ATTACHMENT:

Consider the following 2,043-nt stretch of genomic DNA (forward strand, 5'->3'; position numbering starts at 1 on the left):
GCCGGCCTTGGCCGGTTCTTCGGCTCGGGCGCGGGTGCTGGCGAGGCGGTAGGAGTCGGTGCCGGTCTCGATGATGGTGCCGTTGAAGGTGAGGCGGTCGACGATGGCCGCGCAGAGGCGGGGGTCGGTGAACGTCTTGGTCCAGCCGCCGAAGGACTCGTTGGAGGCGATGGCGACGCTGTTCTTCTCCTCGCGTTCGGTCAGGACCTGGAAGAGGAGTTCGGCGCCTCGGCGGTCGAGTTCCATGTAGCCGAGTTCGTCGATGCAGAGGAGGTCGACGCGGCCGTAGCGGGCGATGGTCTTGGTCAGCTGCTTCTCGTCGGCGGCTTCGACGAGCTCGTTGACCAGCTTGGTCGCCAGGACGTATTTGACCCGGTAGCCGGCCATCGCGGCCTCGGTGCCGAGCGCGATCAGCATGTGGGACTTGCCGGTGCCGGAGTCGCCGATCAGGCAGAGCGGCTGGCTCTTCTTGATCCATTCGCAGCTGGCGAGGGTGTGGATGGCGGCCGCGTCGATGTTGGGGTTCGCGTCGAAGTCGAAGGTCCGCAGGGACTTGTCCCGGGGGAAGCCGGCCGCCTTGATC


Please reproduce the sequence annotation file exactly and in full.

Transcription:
Consider the following 2,043-nt stretch of genomic DNA (forward strand, 5'->3'; position numbering starts at 1 on the left):
GCCGGCCTTGGCCGGTTCTTCGGCTCGGGCGCGGGTGCTGGCGAGGCGGTAGGAGTCGGTGCCGGTCTCGATGATGGTGCCGTTGAAGGTGAGGCGGTCGACGATGGCCGCGCAGAGGCGGGGGTCGGTGAACGTCTTGGTCCAGCCGCCGAAGGACTCGTTGGAGGCGATGGCGACGCTGTTCTTCTCCTCGCGTTCGGTCAGGACCTGGAAGAGGAGTTCGGCGCCTCGGCGGTCGAGTTCCATGTAGCCGAGTTCGTCGATGCAGAGGAGGTCGACGCGGCCGTAGCGGGCGATGGTCTTGGTCAGCTGCTTCTCGTCGGCGGCTTCGACGAGCTCGTTGACCAGCTTGGTCGCCAGGACGTATTTGACCCGGTAGCCGGCCATCGCGGCCTCGGTGCCGAGCGCGATCAGCATGTGGGACTTGCCGGTGCCGGAGTCGCCGATCAGGCAGAGCGGCTGGCTCTTCTTGATCCATTCGCAGCTGGCGAGGGTGTGGATGGCGGCCGCGTCGATGTTGGGGTTCGCGTCGAAGTCGAAGGTCCGCAGGGACTTGTCCCGGGGGAAGCCGGCCGCCTTGATC